The support of family and friends plays a significant role in this process. However, most people are unsure of what they can do to help any addicted family member or friend, and so very often they choose not to say anything at all.
The first step is to understand the addiction. Reading literature about it or visiting a treatment center for related information will also help you confirm if the said friend or family member is, in fact, an alcoholic.
Many of those who have an addiction are in denial or find it difficult to ask for or accept help, meaning that you have your work cut out for you. Understand that there are no hard-and-fast rules of helping an addict, for each person is different. Every alcoholic's needs and responses differ and so do his reasons for drinking and his readiness for treatment.
What to Do?
The first step is being sure that the person in question is addicted. If there are clear addiction signs, then you need to contact someone who can help, such as a mental health center, Alcoholics Anonymous, or a family physician. These people are accustomed to dealing with addicts and are equipped to talk to one about his/her problem and treatment.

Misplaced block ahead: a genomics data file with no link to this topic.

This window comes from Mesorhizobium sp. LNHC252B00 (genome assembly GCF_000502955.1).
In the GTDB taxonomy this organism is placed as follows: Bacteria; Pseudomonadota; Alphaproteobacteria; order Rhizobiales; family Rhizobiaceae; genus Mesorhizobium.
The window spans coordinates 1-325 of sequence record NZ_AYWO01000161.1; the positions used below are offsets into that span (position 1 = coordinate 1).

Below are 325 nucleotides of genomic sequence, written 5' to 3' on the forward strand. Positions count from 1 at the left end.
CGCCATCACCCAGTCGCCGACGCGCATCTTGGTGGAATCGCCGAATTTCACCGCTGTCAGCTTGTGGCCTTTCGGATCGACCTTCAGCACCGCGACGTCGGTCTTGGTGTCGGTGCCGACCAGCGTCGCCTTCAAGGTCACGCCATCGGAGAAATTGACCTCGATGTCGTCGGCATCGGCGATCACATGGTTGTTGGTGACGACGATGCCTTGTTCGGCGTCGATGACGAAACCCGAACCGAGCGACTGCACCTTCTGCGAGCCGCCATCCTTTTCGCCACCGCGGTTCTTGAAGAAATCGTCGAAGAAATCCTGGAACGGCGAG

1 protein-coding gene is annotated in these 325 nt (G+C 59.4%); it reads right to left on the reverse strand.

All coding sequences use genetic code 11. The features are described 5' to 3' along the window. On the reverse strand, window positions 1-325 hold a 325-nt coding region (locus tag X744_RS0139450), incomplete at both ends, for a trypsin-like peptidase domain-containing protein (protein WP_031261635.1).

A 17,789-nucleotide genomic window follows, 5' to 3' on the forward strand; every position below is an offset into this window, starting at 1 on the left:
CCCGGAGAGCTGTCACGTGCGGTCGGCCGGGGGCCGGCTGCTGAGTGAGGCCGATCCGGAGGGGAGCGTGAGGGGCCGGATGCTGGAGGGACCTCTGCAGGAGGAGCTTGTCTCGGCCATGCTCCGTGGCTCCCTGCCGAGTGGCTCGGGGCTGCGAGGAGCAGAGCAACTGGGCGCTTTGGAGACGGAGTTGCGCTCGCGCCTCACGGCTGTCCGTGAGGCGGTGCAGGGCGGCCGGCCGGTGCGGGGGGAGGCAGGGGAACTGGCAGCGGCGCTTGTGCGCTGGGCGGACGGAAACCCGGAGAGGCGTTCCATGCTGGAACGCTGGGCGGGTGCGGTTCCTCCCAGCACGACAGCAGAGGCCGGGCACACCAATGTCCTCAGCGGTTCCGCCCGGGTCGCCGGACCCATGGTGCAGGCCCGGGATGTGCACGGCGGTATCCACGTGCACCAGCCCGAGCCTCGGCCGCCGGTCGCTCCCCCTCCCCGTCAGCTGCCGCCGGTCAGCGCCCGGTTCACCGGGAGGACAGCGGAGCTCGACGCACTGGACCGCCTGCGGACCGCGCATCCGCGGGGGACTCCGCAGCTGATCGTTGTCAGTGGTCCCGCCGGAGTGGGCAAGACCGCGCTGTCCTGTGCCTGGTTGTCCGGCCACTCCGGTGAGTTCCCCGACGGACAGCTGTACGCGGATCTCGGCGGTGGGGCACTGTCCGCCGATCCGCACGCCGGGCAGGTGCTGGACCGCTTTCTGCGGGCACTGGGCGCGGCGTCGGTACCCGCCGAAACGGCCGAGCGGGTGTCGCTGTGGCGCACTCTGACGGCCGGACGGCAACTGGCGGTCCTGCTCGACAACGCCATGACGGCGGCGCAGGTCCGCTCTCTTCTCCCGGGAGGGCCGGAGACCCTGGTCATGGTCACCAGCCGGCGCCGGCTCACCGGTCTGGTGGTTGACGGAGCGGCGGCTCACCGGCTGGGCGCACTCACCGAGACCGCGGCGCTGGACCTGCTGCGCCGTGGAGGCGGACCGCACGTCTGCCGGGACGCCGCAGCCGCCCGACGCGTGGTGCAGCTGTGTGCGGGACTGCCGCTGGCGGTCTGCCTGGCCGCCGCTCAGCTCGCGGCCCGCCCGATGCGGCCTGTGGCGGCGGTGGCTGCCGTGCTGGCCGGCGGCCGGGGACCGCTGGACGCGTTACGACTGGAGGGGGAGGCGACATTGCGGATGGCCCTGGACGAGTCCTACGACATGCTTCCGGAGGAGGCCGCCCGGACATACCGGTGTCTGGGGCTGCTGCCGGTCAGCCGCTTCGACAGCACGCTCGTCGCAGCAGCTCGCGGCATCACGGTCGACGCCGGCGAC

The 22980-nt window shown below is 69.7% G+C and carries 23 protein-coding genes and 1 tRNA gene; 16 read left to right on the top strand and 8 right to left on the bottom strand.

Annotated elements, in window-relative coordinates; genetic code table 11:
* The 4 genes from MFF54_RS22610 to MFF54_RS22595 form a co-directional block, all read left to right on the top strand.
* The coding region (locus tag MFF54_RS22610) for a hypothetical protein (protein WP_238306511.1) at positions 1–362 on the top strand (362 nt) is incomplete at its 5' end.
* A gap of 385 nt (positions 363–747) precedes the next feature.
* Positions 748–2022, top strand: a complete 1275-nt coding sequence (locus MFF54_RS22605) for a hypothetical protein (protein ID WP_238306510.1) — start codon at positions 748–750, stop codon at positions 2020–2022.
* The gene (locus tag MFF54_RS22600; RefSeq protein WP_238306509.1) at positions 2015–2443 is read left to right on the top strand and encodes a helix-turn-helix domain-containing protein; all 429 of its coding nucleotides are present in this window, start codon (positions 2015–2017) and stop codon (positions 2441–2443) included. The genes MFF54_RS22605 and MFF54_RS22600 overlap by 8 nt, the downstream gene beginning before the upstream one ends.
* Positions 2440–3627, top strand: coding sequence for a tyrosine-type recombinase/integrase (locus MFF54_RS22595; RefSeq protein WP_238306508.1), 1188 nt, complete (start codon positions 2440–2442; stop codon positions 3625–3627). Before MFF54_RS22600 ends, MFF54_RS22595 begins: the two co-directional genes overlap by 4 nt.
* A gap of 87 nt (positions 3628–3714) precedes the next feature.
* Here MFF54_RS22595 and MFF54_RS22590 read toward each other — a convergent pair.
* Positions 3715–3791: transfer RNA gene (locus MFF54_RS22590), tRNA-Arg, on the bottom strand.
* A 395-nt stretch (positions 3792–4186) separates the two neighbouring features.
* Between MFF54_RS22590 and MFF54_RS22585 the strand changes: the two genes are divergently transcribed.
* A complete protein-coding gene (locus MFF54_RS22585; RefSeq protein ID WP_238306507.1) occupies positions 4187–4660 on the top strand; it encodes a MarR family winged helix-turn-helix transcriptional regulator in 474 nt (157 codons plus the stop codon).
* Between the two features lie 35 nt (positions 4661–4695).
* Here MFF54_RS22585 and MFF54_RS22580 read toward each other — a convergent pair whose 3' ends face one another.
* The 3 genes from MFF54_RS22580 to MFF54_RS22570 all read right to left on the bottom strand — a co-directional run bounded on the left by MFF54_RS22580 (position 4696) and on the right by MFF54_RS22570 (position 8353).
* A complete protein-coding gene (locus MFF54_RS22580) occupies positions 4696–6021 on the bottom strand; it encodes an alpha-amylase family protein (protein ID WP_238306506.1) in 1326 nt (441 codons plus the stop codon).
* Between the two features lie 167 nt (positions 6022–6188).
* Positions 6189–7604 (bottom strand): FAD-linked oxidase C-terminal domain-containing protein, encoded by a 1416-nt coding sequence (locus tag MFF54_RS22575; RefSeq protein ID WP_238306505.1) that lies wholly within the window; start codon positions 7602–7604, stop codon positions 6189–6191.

If a person is a family member, you could hold an intervention, where each member can tell the alcoholic how his/her drinking affects each of them. You can do the same with an addicted friend, as well. However, make sure that you do this when a person is sober, and also do it in a manner that doesn't seem like an attack.
If you are among the four, you need help too. Speak to a counselor, psychologist, psychiatrist, or any other mental health professional to help you deal with the stress of the addiction, and you could also join a support group for family members/friends of alcoholics.
If you help and support him physically (with work and chores), then financially, you are actually making the problem worse, as he can focus entirely on alcohol and not has to take responsibility for his own actions. It is important to find the right balance between being supportive and coddling the person.
Other things you should not do is trying to use emotional blackmail to get him to stop. Among the guidance given for this purpose, you should never say, "If you really love me, you'll stop drinking," or "I'll leave you if you don't stop drinking," as a means to get him to quit.
For the parents of an alcoholic, it is not advisable to keep the person away from friends construed as bad influences, or locking him/her in the room. Other ineffective measures include hiding all the alcohol in the house and cutting off his allowance. Trying to reason with an addict also does not work.
What all this boils down to is that one must not make or try to help an alcoholic quit on his/her own. The best way of helping a person to quit the habit is to get him/her treatment at a facility meant for the purpose. It is very difficult for an addict to quit on his/her own, and trying to threaten or coerce the person to do so will end in failure.